I am quite sure that the title to this posting caused some of you to gasp or express outrage over the idea that something as inherently evil as American (and/or Bush or Obama etc) Foreign Policy could be too moral but I would ask you to hear me out.
My original post was prompted by the fact that I was watching a series of programs on the Military Channel which cover the lead-up to World War One and the war itself while at the same time listening to an audio-book about the Paris Peace Conference. These events have caused me to ponder the question above.
If you look at US entry in that war, it is reasonable to say that from any objective standpoint we had more-than-sufficient reason for doing so. In the short-term, the Germans were sinking American ships and killing US citizens on the high seas. In the long-term, the German Empire posed a substantial and material threat to our national security.
The main basis of the threat dealt with the concept of the security of the open seas. Our economy was dependent on having open and safe trade routes. Our industry depended on them to export their goods to markets all over the world, our farmers needed those same routes to ship out their product. On the other end of the process we needed both the ability to export raw materials for our industry and also the revenue provided by tariffs (indeed they provided most of the income for the US government).
Given that the Germans had made it clear they would close down trade routes and that we did most of our trade with the British and the French. we had a clear basis for entering the war on the side of the Allies. If we did not do so. there was a real chance our economy would be strangled and that would have been a disaster for the people.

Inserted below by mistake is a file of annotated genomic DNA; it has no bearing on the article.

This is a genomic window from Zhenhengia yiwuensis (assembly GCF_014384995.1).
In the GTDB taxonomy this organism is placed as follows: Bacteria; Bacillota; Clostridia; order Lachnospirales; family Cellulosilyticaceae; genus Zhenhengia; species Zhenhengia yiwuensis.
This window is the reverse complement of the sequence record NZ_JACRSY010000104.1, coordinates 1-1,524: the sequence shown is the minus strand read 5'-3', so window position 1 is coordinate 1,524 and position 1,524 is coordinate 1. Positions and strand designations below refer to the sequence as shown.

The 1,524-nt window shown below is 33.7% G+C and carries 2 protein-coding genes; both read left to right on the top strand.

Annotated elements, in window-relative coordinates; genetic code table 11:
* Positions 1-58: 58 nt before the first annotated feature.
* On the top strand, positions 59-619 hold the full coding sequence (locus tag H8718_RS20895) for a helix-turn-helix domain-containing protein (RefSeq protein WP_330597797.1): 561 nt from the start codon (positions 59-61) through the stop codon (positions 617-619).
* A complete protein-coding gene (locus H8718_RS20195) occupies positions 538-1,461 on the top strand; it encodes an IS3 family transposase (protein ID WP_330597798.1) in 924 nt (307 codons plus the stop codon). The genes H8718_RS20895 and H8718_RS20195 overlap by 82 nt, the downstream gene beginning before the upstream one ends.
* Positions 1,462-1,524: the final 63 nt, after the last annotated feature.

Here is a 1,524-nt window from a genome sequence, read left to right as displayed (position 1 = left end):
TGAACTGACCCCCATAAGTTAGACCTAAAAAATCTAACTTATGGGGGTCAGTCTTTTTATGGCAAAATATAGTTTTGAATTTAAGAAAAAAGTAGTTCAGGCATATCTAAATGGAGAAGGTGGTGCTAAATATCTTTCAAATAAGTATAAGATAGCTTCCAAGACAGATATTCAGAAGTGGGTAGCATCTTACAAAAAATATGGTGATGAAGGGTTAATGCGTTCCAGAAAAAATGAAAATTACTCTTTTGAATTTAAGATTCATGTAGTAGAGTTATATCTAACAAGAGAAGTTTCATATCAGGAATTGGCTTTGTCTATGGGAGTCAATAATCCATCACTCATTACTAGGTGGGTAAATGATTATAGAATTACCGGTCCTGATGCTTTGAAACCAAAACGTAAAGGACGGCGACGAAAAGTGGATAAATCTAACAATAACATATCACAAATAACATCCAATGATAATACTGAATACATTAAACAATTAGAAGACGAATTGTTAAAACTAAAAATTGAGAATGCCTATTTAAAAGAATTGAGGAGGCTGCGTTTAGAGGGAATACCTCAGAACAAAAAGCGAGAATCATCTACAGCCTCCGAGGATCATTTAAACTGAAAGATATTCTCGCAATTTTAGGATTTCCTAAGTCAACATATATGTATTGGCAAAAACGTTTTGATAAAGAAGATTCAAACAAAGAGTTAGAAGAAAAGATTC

So there was a solid reason for US entry into the war, but it was a largely self-centered one founded on economics and trade. This would probably have been acceptable to many nations at the time but, for the US, it wasn’t good enough. We didn’t like the idea of going to war for money, we had to have some sort of grand moral crusade to fight for and thus was born the ‘War to End All Wars’ or the ‘Crusade For Democracy’.
As a result, while the war itself was won in a relatively short time (18 months), we found ourselves saddled with all of the promises made to reform the world which led to the disaster of the Paris Peace Conference. In the case of Germany, the people didn’t have much background in democracy and as we all know things didn’t work out as well as we had hoped.
This is not to say that trying to bring Democracy to the world was not a good thing or that we could not have tried to make it part of the process, but by making it the key to the entire war, we in many ways doomed ourselves to failure.
I couldn’t help thinking that we placed ourselves in a similar situation with regard to the war in Iraq. We can debate whether or not it was a good idea to enter into this war (I have serious doubts on that point) but the fact is there were perfectly good reasons for us to do so.
Iraq may not have had anything to do with 9/11, but Hussein was a long-time supporter of terrorism in the Middle East with particular emphasis on Israel and the Intifada. He was a destabilizing presence in the region and might well have continued to threaten Israel. He repeatedly flaunted the international community and had a record of abuse against his neighbors and his own people